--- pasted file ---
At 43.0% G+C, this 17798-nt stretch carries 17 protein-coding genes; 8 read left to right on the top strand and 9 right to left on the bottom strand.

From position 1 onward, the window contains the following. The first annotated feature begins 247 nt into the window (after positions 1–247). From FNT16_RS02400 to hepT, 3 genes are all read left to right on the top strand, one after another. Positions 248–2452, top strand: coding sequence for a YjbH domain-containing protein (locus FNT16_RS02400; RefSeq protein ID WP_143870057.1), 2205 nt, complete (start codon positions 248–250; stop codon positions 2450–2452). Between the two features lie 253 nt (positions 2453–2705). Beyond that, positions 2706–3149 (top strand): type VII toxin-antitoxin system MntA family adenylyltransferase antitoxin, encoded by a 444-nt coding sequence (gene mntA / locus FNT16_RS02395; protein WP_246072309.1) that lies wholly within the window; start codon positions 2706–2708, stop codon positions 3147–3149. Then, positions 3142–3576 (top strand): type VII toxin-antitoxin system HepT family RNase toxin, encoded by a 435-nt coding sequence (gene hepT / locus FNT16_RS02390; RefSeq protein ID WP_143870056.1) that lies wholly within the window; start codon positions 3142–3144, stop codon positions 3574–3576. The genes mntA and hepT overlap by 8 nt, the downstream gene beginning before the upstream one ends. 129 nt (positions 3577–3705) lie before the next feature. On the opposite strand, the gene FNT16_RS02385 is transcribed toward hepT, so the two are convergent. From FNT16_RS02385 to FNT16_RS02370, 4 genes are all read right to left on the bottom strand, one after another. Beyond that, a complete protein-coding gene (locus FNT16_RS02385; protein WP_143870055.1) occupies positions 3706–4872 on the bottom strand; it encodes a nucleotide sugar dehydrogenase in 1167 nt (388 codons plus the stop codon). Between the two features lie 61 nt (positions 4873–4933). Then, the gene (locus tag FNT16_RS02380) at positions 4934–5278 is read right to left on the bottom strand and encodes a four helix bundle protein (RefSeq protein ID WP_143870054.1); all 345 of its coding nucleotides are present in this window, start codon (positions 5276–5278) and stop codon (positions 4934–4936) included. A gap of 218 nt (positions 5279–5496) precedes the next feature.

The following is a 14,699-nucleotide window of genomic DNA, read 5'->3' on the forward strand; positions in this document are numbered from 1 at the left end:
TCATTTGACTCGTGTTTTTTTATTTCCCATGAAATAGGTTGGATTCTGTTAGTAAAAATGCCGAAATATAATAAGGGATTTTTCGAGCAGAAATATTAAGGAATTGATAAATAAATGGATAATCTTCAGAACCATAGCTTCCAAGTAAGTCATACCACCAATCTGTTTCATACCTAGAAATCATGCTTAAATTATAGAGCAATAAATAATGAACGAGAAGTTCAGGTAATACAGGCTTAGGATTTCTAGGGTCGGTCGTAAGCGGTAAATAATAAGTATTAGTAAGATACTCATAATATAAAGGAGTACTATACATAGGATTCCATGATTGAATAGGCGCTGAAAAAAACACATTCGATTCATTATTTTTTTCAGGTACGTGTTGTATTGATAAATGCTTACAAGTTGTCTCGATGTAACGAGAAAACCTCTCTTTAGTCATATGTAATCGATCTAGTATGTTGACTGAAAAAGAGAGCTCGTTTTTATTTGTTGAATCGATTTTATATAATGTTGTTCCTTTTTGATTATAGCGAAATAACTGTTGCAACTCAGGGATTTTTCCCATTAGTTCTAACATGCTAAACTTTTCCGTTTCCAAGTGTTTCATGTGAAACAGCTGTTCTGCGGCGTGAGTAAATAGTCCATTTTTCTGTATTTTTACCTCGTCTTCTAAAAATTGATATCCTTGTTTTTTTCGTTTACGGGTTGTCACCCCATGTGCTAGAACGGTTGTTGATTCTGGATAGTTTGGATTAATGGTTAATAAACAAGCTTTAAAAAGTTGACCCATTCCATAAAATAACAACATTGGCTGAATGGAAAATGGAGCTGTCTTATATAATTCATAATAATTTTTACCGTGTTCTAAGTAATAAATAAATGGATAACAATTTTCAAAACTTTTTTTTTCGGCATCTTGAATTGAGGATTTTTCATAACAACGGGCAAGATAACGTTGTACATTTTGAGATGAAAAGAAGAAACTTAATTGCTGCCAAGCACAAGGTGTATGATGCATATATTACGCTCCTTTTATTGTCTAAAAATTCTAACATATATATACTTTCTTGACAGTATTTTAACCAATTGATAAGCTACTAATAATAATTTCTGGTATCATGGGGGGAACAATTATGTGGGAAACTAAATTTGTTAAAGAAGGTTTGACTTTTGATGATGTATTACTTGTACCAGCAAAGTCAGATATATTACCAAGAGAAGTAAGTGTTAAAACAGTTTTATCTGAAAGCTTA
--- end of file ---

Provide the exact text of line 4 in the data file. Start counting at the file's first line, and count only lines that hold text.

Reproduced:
TCATTTGACTCGTGTTTTTTTATTTCCCATGAAATAGGTTGGATTCTGTTAGTAAAAATGCCGAAATATAATAAGGGATTTTTCGAGCAGAAATATTAAGGAATTGATAAATAAATGGATAATCTTCAGAACCATAGCTTCCAAGTAAGTCATACCACCAATCTGTTTCATACCTAGAAATCATGCTTAAATTATAGAGCAATAAATAATGAACGAGAAGTTCAGGTAATACAGGCTTAGGATTTCTAGGGTCGGTCGTAAGCGGTAAATAATAAGTATTAGTAAGATACTCATAATATAAAGGAGTACTATACATAGGATTCCATGATTGAATAGGCGCTGAAAAAAACACATTCGATTCATTATTTTTTTCAGGTACGTGTTGTATTGATAAATGCTTACAAGTTGTCTCGATGTAACGAGAAAACCTCTCTTTAGTCATATGTAATCGATCTAGTATGTTGACTGAAAAAGAGAGCTCGTTTTTATTTGTTGAATCGATTTTATATAATGTTGTTCCTTTTTGATTATAGCGAAATAACTGTTGCAACTCAGGGATTTTTCCCATTAGTTCTAACATGCTAAACTTTTCCGTTTCCAAGTGTTTCATGTGAAACAGCTGTTCTGCGGCGTGAGTAAATAGTCCATTTTTCTGTATTTTTACCTCGTCTTCTAAAAATTGATATCCTTGTTTTTTTCGTTTACGGGTTGTCACCCCATGTGCTAGAACGGTTGTTGATTCTGGATAGTTTGGATTAATGGTTAATAAACAAGCTTTAAAAAGTTGACCCATTCCATAAAATAACAACATTGGCTGAATGGAAAATGGAGCTGTCTTATATAATTCATAATAATTTTTACCGTGTTCTAAGTAATAAATAAATGGATAACAATTTTCAAAACTTTTTTTTTCGGCATCTTGAATTGAGGATTTTTCATAACAACGGGCAAGATAACGTTGTACATTTTGAGATGAAAAGAAGAAACTTAATTGCTGCCAAGCACAAGGTGTATGATGCATATATTACGCTCCTTTTATTGTCTAAAAATTCTAACATATATATACTTTCTTGACAGTATTTTAACCAATTGATAAGCTACTAATAATAATTTCTGGTATCATGGGGGGAACAATTATGTGGGAAACTAAATTTGTTAAAGAAGGTTTGACTTTTGATGATGTATTACTTGTACCAGCAAAGTCAGATATATTACCAAGAGAAGTAAGTGTTAAAACAGTTTTATCTGAAAGCTTA